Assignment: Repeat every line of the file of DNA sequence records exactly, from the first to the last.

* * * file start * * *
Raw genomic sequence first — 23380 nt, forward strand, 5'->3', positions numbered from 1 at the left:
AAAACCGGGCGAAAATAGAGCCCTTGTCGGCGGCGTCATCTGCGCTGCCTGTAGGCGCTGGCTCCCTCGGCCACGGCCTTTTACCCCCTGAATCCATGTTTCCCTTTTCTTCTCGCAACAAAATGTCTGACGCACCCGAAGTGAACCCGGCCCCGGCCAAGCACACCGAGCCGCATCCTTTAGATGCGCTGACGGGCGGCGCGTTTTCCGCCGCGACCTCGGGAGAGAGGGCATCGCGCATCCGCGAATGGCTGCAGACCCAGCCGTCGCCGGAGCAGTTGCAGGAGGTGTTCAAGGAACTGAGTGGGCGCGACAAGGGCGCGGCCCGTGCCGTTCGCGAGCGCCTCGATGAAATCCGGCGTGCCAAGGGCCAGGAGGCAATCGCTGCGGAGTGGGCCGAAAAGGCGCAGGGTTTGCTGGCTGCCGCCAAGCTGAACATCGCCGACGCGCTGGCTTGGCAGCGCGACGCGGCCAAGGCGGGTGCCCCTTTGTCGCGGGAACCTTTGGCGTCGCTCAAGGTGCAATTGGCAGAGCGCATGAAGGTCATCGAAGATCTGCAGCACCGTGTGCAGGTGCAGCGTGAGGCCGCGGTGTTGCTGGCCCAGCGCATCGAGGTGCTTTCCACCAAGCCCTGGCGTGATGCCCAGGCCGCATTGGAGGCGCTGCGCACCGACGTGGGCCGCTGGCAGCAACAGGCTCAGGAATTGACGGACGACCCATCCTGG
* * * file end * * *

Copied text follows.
Raw genomic sequence first — 23380 nt, forward strand, 5'->3', positions numbered from 1 at the left:
AAAACCGGGCGAAAATAGAGCCCTTGTCGGCGGCGTCATCTGCGCTGCCTGTAGGCGCTGGCTCCCTCGGCCACGGCCTTTTACCCCCTGAATCCATGTTTCCCTTTTCTTCTCGCAACAAAATGTCTGACGCACCCGAAGTGAACCCGGCCCCGGCCAAGCACACCGAGCCGCATCCTTTAGATGCGCTGACGGGCGGCGCGTTTTCCGCCGCGACCTCGGGAGAGAGGGCATCGCGCATCCGCGAATGGCTGCAGACCCAGCCGTCGCCGGAGCAGTTGCAGGAGGTGTTCAAGGAACTGAGTGGGCGCGACAAGGGCGCGGCCCGTGCCGTTCGCGAGCGCCTCGATGAAATCCGGCGTGCCAAGGGCCAGGAGGCAATCGCTGCGGAGTGGGCCGAAAAGGCGCAGGGTTTGCTGGCTGCCGCCAAGCTGAACATCGCCGACGCGCTGGCTTGGCAGCGCGACGCGGCCAAGGCGGGTGCCCCTTTGTCGCGGGAACCTTTGGCGTCGCTCAAGGTGCAATTGGCAGAGCGCATGAAGGTCATCGAAGATCTGCAGCACCGTGTGCAGGTGCAGCGTGAGGCCGCGGTGTTGCTGGCCCAGCGCATCGAGGTGCTTTCCACCAAGCCCTGGCGTGATGCCCAGGCCGCATTGGAGGCGCTGCGCACCGACGTGGGCCGCTGGCAGCAACAGGCTCAGGAATTGACGGACGACCCATCCTGG